Tam doesn’t preach endlessly about the benefits of Paleo, she gives a quick overview and moves on to the good stuff, what we’re really here for – the quick and easy recipes. She organizes the book into four “readiness” levels, rather than dish or component, so depending on where you’re at in meal planning, from “I’m sitting down now to plan for the week” to “I need dinner on the table NOW!” you know just where to look in the book. It’s a well thought-out organization, that’s very user-friendly.
The first actual cooking section “Get Ready” is full of sauces, salsas, dressings, and condiments, with a few other meal components such as hard boiled eggs and pre-roasted chicken breasts. Many of the recipes are Paleo-ized versions of sauces easily found at the grocery store such as hoisin sauce, gojuchang or Thai peanut sauce. For people not eating the Paleo diet, this section is really the least helpful or interesting. I’m personally just going to buy the sauce in the jar from the store. She also spends time in this section outlining useful basic kitchen tools and pantry items, which is great advice for a novice chef. The best part of this section is at the end when she lists ways to mix and match these super basics into quick meals like Mexi-Chicken Salad using the chicken, salsa, smoky lime pepitas and some avocado.
The “Ready” section is for those times when you actually have time to sit down, meal plan and do some food prep for the rest of the week. Lots of slow/pressure cooker recipes fill these pages, along with a few soups and crunchy things. My personal favorite recipe of the section was the Mok Mok Wings, which is reminiscent of the fish sauce laden wings at the iconic Portland restaurant Pok Pok. The Nom Nom Family has a second house in PDX, so it’s not a leap to guess they’re related flavor-wise.
The “Kinda Ready” section is where the going really gets good though. It’s comprised of recipes that are quick to throw together and lean on stuff you’ve probably already got in the pantry or the leftovers from earlier in the week before you lost your motivation to cook for the week. It’s the inspiration a lot of us lack when we’re staring at the fridge on a Wednesday night after a long day at work when dinner just needs to be on the table and take out isn’t gonna cut it.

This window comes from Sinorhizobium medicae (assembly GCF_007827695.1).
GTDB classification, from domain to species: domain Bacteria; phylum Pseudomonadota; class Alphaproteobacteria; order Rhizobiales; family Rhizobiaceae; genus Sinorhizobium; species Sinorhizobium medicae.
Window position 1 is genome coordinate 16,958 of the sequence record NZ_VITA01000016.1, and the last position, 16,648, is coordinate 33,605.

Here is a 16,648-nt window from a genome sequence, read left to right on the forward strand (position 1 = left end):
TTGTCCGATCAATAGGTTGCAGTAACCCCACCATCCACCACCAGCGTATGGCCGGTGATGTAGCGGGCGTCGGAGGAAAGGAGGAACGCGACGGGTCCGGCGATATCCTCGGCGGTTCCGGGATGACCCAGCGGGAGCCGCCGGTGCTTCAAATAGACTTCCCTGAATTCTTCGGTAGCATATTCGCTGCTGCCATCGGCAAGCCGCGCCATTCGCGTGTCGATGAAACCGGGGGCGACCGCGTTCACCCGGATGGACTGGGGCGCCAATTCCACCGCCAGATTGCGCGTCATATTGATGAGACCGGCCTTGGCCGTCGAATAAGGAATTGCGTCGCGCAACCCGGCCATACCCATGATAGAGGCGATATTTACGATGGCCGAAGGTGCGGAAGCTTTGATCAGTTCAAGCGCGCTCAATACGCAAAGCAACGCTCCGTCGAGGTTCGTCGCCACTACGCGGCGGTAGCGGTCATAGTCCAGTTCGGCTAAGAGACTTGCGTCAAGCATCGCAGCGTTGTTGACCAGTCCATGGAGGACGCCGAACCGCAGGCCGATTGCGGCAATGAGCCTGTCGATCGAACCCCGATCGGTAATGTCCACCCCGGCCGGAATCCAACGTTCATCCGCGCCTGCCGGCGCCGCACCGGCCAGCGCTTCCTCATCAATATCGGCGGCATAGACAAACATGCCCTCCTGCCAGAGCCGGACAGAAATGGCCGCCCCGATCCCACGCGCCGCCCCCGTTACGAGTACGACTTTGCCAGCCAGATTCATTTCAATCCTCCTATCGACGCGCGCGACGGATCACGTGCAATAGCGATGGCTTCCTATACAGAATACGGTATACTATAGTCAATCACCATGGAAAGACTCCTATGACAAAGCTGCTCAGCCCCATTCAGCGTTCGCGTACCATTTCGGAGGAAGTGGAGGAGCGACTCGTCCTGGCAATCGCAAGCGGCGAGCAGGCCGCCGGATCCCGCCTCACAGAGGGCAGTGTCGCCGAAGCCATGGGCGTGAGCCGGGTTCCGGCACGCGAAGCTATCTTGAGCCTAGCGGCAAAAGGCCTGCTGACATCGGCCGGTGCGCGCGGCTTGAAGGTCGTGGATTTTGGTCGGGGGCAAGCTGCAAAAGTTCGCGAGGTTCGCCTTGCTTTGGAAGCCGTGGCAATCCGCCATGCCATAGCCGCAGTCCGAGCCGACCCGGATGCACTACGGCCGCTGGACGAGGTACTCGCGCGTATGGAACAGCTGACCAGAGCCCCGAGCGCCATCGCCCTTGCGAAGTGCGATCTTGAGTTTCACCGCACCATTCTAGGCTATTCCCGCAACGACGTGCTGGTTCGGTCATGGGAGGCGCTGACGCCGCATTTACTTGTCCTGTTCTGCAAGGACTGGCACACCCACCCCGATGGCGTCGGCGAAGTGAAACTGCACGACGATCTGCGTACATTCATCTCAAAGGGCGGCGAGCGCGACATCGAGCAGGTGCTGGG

Finally, the “Not Ready” section is the section for “Oh my god just put food on the table” nights. Some of these recipes had me a bit skeptical – for example, one of the first recipes in the section is a soup that has a pretty long list of ingredients and takes 15 minutes hands on/45 minutes total to make. Not sure that I’d call that quick. Her egg drop soup and following variations are quick however and delicious. Definitely what I’d consider appropriate for this section.
The final section of the book is the roadmap section, where Tam puts together weekly meal plans and shopping lists, to really make this whole cooking during the week thing seem feasible. A really nice addition to the book, making it extra friendly to the busy home cook who wants to eat healthier.
Parts of the book read like product ads, as Tam is a big fan of both the InstantPot pressure cooker and Red Boat Fish Sauce. She devotes pages to both these products, which feels a little weird.
The recipes themselves are laid out almost like a comic book, but using real photographs of the process rather than simple description or drawings. And, while a number of the recipes are Paleo-ized Asian or Asian-inspired, this is not an Asian cookbook. There are recipes for chicken tinga, baby back ribs, souvlaki and buffalo wings as well. I love a lot of Asian flavors so Ready or Not is absolutely packed with recipes that appeal to my palate.
All in all, Ready or Not is a book I plan to purchase for myself, though I knock a full star off because while it’s very useful and a fun resource, it just didn’t excite me the way other cookbooks do.